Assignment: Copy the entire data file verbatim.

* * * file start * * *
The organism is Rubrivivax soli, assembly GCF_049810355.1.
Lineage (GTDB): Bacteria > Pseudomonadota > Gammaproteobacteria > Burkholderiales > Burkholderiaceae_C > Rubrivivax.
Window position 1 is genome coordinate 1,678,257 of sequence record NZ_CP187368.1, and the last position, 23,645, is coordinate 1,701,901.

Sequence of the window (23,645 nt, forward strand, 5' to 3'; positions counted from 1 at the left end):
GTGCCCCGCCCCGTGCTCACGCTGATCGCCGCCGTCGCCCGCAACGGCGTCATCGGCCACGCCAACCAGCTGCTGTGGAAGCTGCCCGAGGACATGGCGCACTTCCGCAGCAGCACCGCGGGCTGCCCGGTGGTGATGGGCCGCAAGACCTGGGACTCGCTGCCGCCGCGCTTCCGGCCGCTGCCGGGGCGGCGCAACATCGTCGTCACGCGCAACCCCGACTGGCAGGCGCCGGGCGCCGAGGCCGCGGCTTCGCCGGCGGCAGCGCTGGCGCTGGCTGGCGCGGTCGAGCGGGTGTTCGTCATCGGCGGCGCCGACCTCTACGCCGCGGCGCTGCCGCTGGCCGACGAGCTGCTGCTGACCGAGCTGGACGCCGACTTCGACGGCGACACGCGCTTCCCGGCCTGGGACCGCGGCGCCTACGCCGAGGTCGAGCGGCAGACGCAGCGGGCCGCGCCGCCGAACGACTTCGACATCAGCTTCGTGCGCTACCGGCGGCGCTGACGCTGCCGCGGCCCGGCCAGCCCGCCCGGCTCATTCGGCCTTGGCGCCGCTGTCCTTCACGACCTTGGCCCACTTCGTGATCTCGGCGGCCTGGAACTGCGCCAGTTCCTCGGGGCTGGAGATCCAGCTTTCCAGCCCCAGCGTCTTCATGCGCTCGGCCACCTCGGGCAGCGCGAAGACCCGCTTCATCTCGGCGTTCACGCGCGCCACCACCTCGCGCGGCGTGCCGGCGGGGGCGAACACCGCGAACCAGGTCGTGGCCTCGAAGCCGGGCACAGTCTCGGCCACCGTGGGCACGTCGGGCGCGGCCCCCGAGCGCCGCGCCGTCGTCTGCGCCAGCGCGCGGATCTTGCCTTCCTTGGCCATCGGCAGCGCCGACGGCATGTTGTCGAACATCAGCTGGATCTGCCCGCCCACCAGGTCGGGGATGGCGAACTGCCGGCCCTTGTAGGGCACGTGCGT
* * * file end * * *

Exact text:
The organism is Rubrivivax soli, assembly GCF_049810355.1.
Lineage (GTDB): Bacteria > Pseudomonadota > Gammaproteobacteria > Burkholderiales > Burkholderiaceae_C > Rubrivivax.
Window position 1 is genome coordinate 1,678,257 of sequence record NZ_CP187368.1, and the last position, 23,645, is coordinate 1,701,901.

Sequence of the window (23,645 nt, forward strand, 5' to 3'; positions counted from 1 at the left end):
GTGCCCCGCCCCGTGCTCACGCTGATCGCCGCCGTCGCCCGCAACGGCGTCATCGGCCACGCCAACCAGCTGCTGTGGAAGCTGCCCGAGGACATGGCGCACTTCCGCAGCAGCACCGCGGGCTGCCCGGTGGTGATGGGCCGCAAGACCTGGGACTCGCTGCCGCCGCGCTTCCGGCCGCTGCCGGGGCGGCGCAACATCGTCGTCACGCGCAACCCCGACTGGCAGGCGCCGGGCGCCGAGGCCGCGGCTTCGCCGGCGGCAGCGCTGGCGCTGGCTGGCGCGGTCGAGCGGGTGTTCGTCATCGGCGGCGCCGACCTCTACGCCGCGGCGCTGCCGCTGGCCGACGAGCTGCTGCTGACCGAGCTGGACGCCGACTTCGACGGCGACACGCGCTTCCCGGCCTGGGACCGCGGCGCCTACGCCGAGGTCGAGCGGCAGACGCAGCGGGCCGCGCCGCCGAACGACTTCGACATCAGCTTCGTGCGCTACCGGCGGCGCTGACGCTGCCGCGGCCCGGCCAGCCCGCCCGGCTCATTCGGCCTTGGCGCCGCTGTCCTTCACGACCTTGGCCCACTTCGTGATCTCGGCGGCCTGGAACTGCGCCAGTTCCTCGGGGCTGGAGATCCAGCTTTCCAGCCCCAGCGTCTTCATGCGCTCGGCCACCTCGGGCAGCGCGAAGACCCGCTTCATCTCGGCGTTCACGCGCGCCACCACCTCGCGCGGCGTGCCGGCGGGGGCGAACACCGCGAACCAGGTCGTGGCCTCGAAGCCGGGCACAGTCTCGGCCACCGTGGGCACGTCGGGCGCGGCCCCCGAGCGCCGCGCCGTCGTCTGCGCCAGCGCGCGGATCTTGCCTTCCTTGGCCATCGGCAGCGCCGACGGCATGTTGTCGAACATCAGCTGGATCTGCCCGCCCACCAGGTCGGGGATGGCGAACTGCCGGCCCTTGTAGGGCACGTGCGT